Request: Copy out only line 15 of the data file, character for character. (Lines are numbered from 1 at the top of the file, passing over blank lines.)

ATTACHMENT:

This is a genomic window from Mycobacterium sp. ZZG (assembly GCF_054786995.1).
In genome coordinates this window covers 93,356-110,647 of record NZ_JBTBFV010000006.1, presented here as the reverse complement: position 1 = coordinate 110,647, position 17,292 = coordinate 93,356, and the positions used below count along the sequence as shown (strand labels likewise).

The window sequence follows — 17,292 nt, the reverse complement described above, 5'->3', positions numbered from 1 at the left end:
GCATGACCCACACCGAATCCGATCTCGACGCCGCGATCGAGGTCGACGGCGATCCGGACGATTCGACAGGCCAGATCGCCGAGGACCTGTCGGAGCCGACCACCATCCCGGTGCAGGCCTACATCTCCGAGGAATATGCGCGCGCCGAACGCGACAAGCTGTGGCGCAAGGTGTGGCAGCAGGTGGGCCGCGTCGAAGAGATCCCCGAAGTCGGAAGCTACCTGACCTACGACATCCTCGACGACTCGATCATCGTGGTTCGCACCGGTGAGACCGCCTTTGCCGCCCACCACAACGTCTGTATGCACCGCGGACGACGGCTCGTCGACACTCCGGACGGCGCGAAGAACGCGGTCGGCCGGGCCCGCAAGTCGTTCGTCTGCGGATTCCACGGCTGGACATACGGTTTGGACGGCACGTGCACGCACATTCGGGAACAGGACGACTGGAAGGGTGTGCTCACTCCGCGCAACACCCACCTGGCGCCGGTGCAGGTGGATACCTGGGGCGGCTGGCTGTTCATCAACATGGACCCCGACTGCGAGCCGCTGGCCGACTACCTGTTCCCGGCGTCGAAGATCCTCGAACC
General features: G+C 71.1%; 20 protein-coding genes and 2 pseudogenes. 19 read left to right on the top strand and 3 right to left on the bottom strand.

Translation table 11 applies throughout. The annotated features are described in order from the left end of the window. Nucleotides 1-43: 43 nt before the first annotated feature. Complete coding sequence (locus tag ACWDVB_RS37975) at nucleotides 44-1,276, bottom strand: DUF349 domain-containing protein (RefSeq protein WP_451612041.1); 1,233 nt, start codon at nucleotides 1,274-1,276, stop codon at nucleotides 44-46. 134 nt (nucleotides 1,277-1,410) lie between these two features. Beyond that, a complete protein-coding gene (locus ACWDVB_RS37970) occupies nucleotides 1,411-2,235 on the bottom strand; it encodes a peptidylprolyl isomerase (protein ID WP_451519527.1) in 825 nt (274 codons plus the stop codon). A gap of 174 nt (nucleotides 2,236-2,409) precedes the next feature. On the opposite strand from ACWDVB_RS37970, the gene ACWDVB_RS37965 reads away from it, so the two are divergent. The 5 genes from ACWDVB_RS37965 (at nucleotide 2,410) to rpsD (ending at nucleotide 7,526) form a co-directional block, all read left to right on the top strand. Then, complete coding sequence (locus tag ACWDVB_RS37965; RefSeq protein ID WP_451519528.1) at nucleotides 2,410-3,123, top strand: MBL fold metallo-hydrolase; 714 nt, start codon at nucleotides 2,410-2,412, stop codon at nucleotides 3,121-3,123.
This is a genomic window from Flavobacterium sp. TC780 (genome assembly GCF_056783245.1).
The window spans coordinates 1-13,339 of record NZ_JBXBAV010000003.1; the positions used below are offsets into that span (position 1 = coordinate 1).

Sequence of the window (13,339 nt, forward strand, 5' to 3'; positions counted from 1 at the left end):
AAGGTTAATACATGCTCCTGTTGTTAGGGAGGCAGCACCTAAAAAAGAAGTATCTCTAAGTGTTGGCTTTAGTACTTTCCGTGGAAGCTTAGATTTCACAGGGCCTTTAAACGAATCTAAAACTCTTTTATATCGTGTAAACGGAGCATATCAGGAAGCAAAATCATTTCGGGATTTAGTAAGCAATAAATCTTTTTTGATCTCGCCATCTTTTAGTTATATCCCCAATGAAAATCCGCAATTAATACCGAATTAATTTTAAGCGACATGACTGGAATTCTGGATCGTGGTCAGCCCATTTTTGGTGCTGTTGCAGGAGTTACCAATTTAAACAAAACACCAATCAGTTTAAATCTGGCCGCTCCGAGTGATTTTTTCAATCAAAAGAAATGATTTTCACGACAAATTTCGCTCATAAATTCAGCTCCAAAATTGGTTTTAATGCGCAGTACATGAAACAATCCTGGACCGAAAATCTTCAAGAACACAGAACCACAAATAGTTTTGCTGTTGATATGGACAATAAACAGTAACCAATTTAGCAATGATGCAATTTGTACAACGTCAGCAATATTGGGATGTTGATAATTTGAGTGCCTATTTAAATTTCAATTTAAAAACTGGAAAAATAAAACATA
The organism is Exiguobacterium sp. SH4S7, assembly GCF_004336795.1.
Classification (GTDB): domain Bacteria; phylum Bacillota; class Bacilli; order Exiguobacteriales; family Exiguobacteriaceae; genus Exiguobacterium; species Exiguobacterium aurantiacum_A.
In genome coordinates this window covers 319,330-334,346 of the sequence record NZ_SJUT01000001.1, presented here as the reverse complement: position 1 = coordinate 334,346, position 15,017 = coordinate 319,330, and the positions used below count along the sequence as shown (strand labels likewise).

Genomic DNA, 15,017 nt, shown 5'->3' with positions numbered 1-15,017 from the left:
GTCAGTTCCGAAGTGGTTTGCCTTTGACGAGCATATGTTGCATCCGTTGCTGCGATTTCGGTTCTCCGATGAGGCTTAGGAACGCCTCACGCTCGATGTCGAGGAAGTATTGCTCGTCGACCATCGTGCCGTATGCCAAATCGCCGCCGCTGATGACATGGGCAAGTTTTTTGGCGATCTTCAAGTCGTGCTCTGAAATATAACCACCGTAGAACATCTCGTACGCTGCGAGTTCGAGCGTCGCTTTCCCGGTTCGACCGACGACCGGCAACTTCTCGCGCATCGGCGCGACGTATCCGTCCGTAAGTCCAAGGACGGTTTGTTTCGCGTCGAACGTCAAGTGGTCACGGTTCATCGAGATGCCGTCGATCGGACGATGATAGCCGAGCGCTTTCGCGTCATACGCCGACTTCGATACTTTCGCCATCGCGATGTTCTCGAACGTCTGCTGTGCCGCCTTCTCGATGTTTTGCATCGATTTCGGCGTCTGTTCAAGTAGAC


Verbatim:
GTCAGTTCCGAAGTGGTTTGCCTTTGACGAGCATATGTTGCATCCGTTGCTGCGATTTCGGTTCTCCGATGAGGCTTAGGAACGCCTCACGCTCGATGTCGAGGAAGTATTGCTCGTCGACCATCGTGCCGTATGCCAAATCGCCGCCGCTGATGACATGGGCAAGTTTTTTGGCGATCTTCAAGTCGTGCTCTGAAATATAACCACCGTAGAACATCTCGTACGCTGCGAGTTCGAGCGTCGCTTTCCCGGTTCGACCGACGACCGGCAACTTCTCGCGCATCGGCGCGACGTATCCGTCCGTAAGTCCAAGGACGGTTTGTTTCGCGTCGAACGTCAAGTGGTCACGGTTCATCGAGATGCCGTCGATCGGACGATGATAGCCGAGCGCTTTCGCGTCATACGCCGACTTCGATACTTTCGCCATCGCGATGTTCTCGAACGTCTGCTGTGCCGCCTTCTCGATGTTTTGCATCGATTTCGGCGTCTGTTCAAGTAGAC